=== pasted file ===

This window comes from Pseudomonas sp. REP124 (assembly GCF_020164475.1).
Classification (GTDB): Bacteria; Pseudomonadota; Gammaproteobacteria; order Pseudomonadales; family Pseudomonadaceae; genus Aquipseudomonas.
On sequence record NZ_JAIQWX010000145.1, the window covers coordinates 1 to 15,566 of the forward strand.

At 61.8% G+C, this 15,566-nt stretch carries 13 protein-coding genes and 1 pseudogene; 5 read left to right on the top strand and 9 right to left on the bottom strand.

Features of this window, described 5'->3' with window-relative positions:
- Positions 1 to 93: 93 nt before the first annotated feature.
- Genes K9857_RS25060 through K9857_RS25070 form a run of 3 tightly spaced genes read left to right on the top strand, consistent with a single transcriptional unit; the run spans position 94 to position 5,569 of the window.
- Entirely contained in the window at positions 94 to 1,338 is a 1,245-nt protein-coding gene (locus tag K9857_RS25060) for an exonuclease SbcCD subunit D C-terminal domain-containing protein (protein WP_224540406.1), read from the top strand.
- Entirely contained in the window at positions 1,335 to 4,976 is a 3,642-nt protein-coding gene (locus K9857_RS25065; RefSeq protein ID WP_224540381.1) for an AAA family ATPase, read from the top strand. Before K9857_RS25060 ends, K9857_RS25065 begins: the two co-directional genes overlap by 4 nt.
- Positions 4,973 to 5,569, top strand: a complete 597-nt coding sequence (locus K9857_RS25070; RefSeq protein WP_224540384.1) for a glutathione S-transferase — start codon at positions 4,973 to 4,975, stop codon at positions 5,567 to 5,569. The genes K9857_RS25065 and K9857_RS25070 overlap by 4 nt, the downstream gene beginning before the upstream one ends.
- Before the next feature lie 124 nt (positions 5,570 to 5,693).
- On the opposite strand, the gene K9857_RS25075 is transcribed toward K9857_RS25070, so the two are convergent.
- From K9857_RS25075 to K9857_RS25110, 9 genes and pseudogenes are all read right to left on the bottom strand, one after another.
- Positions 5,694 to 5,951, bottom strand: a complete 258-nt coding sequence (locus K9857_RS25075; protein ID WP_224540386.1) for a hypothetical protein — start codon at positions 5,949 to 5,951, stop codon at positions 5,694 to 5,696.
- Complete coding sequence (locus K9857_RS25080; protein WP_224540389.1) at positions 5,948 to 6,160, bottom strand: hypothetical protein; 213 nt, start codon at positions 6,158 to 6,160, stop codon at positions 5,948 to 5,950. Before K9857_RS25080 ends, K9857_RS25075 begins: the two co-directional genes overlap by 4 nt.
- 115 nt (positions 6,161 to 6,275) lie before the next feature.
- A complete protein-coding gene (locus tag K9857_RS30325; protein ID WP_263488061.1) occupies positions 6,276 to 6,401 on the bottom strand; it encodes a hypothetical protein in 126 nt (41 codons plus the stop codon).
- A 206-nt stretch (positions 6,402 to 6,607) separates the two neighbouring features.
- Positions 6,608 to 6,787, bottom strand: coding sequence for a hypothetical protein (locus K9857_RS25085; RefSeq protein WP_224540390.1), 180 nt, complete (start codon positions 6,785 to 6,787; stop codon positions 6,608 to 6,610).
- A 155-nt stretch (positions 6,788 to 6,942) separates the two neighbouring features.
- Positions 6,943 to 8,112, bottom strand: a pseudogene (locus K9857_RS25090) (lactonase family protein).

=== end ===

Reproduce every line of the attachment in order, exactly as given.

This window comes from Pseudomonas sp. REP124 (assembly GCF_020164475.1).
Classification (GTDB): Bacteria; Pseudomonadota; Gammaproteobacteria; order Pseudomonadales; family Pseudomonadaceae; genus Aquipseudomonas.
On sequence record NZ_JAIQWX010000145.1, the window covers coordinates 1 to 15,566 of the forward strand.

At 61.8% G+C, this 15,566-nt stretch carries 13 protein-coding genes and 1 pseudogene; 5 read left to right on the top strand and 9 right to left on the bottom strand.

Features of this window, described 5'->3' with window-relative positions:
- Positions 1 to 93: 93 nt before the first annotated feature.
- Genes K9857_RS25060 through K9857_RS25070 form a run of 3 tightly spaced genes read left to right on the top strand, consistent with a single transcriptional unit; the run spans position 94 to position 5,569 of the window.
- Entirely contained in the window at positions 94 to 1,338 is a 1,245-nt protein-coding gene (locus tag K9857_RS25060) for an exonuclease SbcCD subunit D C-terminal domain-containing protein (protein WP_224540406.1), read from the top strand.
- Entirely contained in the window at positions 1,335 to 4,976 is a 3,642-nt protein-coding gene (locus K9857_RS25065; RefSeq protein ID WP_224540381.1) for an AAA family ATPase, read from the top strand. Before K9857_RS25060 ends, K9857_RS25065 begins: the two co-directional genes overlap by 4 nt.
- Positions 4,973 to 5,569, top strand: a complete 597-nt coding sequence (locus K9857_RS25070; RefSeq protein WP_224540384.1) for a glutathione S-transferase — start codon at positions 4,973 to 4,975, stop codon at positions 5,567 to 5,569. The genes K9857_RS25065 and K9857_RS25070 overlap by 4 nt, the downstream gene beginning before the upstream one ends.
- Before the next feature lie 124 nt (positions 5,570 to 5,693).
- On the opposite strand, the gene K9857_RS25075 is transcribed toward K9857_RS25070, so the two are convergent.
- From K9857_RS25075 to K9857_RS25110, 9 genes and pseudogenes are all read right to left on the bottom strand, one after another.
- Positions 5,694 to 5,951, bottom strand: a complete 258-nt coding sequence (locus K9857_RS25075; protein ID WP_224540386.1) for a hypothetical protein — start codon at positions 5,949 to 5,951, stop codon at positions 5,694 to 5,696.
- Complete coding sequence (locus K9857_RS25080; protein WP_224540389.1) at positions 5,948 to 6,160, bottom strand: hypothetical protein; 213 nt, start codon at positions 6,158 to 6,160, stop codon at positions 5,948 to 5,950. Before K9857_RS25080 ends, K9857_RS25075 begins: the two co-directional genes overlap by 4 nt.
- 115 nt (positions 6,161 to 6,275) lie before the next feature.
- A complete protein-coding gene (locus tag K9857_RS30325; protein ID WP_263488061.1) occupies positions 6,276 to 6,401 on the bottom strand; it encodes a hypothetical protein in 126 nt (41 codons plus the stop codon).
- A 206-nt stretch (positions 6,402 to 6,607) separates the two neighbouring features.
- Positions 6,608 to 6,787, bottom strand: coding sequence for a hypothetical protein (locus K9857_RS25085; RefSeq protein WP_224540390.1), 180 nt, complete (start codon positions 6,785 to 6,787; stop codon positions 6,608 to 6,610).
- A 155-nt stretch (positions 6,788 to 6,942) separates the two neighbouring features.
- Positions 6,943 to 8,112, bottom strand: a pseudogene (locus K9857_RS25090) (lactonase family protein).